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Far From The Madding Crowd by Charlotte Bruus Christensen

Charlotte Bruus Christensen Far From The Madding Crowd Thomas Vintenberg Cinematography 35mm Kodak 50D

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#1 Miguel Angel

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Posted 23 May 2015 - 07:09 PM

Far From The Madding Crowd, directed by Thomas Vinterberg and photographed by Charlotte Bruus Christensen.

 

far-from-the-madding-crowd-film-2015-hab

 

IMDB

http://www.imdb.com/...ref_=ttfc_fc_tt

 

Trailer

 

Synopsis

In Victorian England, the independent and headstrong Bathsheba Everdene attracts three very different suitors: Gabriel Oak, a sheep farmer; Frank Troy, a reckless Sergeant; and William Boldwood, a prosperous and mature bachelor.

 

I am going to let this post open because I need to be able to articulate a critic in a reasonable language rather than a critic full of WOWs and AMAZING. 

What I am going to say though is, if you like cinematography and photography, go and see it. 

Phil probably won't like it because of the "British hand - held indie camera work style" :P but it is very well done in this one and with a bit of analysis on the sequences. 

 

For me it has been one of those movies that open your mind and bring it to another level. 

 

More soon! 

 

Have a good day!

 


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#2 Igor Trajkovski

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Posted 24 May 2015 - 08:02 AM

Another remake?

 

I recently (re)watched  the 1967 film.

 

After having that beautiful and pleasurable experience of a classic,

with the super-annoying Bathsheba portrayed by Julie Christie,

and the kindness, principles and patience of Gabriel played by Alan Bates,

i don't know i am ready for another go... :)

 

I like Vinterberg's "Festen" and "The Hunt".

Will check this one out too someday.

 

Best

 

Igor


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#3 John Holland

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Posted 24 May 2015 - 04:42 PM

I have the seen the new one much prefer the 1967 version think its Nic Roegs  best work as a DoP .


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#4 Miguel Angel

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Posted 25 May 2015 - 08:46 AM

Well, after watching it again in the cinemas I can only say that it is the most poetic, visually orientated and splendid movie that I have seen this year so far.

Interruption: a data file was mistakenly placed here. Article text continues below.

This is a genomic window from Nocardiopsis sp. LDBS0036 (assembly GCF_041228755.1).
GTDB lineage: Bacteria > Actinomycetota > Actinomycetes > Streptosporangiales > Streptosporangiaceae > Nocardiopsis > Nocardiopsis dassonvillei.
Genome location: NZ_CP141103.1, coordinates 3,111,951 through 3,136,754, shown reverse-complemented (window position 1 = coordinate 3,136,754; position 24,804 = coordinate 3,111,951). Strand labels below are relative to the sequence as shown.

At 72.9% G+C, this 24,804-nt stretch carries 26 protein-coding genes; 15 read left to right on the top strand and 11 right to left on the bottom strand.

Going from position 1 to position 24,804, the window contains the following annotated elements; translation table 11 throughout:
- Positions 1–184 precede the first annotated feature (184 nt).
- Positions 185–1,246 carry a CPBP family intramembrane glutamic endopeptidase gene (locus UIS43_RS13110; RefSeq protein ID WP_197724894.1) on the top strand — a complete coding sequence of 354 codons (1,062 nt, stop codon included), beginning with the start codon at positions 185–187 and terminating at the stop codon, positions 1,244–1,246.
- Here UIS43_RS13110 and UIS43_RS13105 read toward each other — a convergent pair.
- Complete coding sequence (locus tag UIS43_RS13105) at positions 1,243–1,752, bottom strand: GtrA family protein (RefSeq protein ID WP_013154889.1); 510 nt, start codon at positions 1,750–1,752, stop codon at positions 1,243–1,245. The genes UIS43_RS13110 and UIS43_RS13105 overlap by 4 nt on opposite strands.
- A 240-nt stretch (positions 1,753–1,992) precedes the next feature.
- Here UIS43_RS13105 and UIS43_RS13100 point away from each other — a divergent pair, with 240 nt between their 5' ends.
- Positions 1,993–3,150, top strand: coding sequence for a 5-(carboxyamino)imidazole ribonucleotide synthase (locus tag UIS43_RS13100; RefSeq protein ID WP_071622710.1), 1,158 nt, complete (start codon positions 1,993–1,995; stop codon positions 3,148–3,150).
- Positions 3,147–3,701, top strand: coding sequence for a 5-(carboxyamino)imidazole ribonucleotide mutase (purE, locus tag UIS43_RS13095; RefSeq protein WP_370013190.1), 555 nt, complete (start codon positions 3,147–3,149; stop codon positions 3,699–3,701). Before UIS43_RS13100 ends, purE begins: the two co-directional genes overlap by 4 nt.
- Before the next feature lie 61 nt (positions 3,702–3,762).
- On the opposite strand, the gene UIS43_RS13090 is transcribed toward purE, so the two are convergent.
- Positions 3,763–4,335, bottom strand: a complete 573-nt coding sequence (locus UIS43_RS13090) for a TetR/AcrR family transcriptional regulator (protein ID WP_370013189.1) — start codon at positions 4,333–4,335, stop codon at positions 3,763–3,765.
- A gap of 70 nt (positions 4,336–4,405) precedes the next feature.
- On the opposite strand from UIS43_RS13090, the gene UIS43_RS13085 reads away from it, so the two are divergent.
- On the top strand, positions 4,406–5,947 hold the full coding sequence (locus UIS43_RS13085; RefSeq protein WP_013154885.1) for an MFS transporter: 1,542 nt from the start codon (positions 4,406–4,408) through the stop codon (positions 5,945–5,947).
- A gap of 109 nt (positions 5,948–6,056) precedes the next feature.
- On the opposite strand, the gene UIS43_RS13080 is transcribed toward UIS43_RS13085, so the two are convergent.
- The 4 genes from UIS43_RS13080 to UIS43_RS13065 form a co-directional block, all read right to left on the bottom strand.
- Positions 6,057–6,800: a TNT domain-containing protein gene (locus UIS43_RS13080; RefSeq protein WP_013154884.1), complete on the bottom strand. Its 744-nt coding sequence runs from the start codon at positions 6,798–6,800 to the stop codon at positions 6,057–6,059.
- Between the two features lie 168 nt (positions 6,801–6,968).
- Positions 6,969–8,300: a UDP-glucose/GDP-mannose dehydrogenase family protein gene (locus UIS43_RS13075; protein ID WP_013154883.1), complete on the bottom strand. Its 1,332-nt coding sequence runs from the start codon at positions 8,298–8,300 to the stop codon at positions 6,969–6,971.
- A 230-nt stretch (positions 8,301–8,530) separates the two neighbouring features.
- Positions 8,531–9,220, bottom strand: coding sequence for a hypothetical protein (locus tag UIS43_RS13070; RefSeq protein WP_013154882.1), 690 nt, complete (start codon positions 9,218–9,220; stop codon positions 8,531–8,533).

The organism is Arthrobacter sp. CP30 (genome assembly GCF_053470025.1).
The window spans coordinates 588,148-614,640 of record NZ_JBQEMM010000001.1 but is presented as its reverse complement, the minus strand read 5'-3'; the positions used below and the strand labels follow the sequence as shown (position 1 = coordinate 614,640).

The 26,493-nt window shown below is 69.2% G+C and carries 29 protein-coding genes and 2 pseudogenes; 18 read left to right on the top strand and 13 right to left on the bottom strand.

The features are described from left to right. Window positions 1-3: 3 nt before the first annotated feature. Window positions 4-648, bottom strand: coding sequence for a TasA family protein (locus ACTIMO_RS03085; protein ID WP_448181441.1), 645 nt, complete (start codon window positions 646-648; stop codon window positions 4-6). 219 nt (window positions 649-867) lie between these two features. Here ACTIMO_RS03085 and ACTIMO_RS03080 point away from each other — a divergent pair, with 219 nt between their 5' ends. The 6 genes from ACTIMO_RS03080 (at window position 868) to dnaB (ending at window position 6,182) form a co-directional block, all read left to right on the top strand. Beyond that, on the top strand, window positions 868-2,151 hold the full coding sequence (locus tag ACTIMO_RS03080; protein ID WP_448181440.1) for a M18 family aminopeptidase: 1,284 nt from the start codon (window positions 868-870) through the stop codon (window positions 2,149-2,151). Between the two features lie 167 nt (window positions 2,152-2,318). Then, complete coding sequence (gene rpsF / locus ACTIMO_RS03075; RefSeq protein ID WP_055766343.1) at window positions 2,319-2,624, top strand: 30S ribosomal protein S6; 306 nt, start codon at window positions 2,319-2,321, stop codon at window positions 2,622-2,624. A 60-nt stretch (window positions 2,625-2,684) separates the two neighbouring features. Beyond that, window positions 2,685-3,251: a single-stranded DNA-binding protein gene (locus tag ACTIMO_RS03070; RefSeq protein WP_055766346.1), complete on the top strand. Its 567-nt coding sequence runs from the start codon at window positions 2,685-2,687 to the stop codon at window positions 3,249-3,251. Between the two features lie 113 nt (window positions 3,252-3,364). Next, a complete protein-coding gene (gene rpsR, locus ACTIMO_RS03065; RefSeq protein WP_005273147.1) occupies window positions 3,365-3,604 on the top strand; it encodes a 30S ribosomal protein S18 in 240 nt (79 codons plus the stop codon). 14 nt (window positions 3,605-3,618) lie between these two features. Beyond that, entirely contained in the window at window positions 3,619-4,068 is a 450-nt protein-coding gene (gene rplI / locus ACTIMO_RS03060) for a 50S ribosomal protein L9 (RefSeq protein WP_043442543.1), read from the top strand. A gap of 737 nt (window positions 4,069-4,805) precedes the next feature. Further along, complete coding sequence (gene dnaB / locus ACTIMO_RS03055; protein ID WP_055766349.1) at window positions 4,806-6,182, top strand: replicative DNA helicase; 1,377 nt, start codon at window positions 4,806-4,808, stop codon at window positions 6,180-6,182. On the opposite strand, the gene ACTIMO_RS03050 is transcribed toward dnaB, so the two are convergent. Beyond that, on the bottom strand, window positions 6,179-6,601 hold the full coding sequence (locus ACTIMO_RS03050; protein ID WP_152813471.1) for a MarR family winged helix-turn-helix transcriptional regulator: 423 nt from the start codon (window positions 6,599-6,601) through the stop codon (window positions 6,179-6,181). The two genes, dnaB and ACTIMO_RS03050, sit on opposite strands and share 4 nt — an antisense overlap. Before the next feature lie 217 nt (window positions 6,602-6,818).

I really like all the previous versions, especially the one from Nicolas Roegs. 

However, the one that Thomas Vinterberg just directed feels (obviously) more contemporary. organic and creates feelings in me that the other ones didn't do, and that's a big thing.

 

Charlotte's cinematography is just astonishing, very creative and sometimes very risky! Very deep blacks (which I like), contrast and a richness in the colours that digital cannot achieve nowadays plus the camera work which amazed me a lot. 

 

Sure it has the "hand - held independent British" camera work but it is very exquisite and the mix between hand - held and dollies is quite beautiful and impeccable. 

 

The camera is where it has to be all the times, showing what it has to show and creating a fabulous world where the light and the locations were perfectly chosen. 

 

Mr. Vinterberg's direction is, as always, flawless, the actors and actresses are superb and Gabriel's character feels a little bit more iconic than in the previous movies, Bathsheba on the other hand is still as annoying as in the other versions :D (I like her though!)

 

I forgot to mention that the soundtrack is marvelous too, Craig Armstrong creating an ethereal tempo which complements the movie fantastically. 

 

Again, a really really beautiful movie that is worth the trip to the cinema! 

Have a good day!


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#5 Miguel Angel

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Posted 26 May 2015 - 05:51 PM

Just so you know there is an article on Far From The Madding Crowd in the June American Cinematographer issue which is very revealing. 

 

Have a good day! :) 


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#6 Doug Palmer

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Posted 28 May 2015 - 05:26 PM

I've just seen it in Bridport, Dorset.  A stones throw from the locations, so it was a packed cinema  (Electric Palace). I'm still not sure whether I saw a digital or film print, but whatever the Vision photography was beautiful.  Yes I thoroughly recommend everyone to see it just for the lighting and landscapes.  The forest scene was particularly well done. Re the handheld footage, I wasn't too struck on some of it later on in the film,  it looked good earlier on though.


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#7 Doug Palmer

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Posted 05 June 2015 - 03:28 AM

There is a fine line I think in any film between being aware of what the camera is doing and immersion in the film and its characters. This film passed that test. The cinematography was good but full marks also to the editing.   However, I thought the tarpaulin haystack scene wasn't particularly convincing, not enough wind and rain following.  And that shot of the corn field gleaning had far too many digital workers ;) and appeared too spacious for the period.


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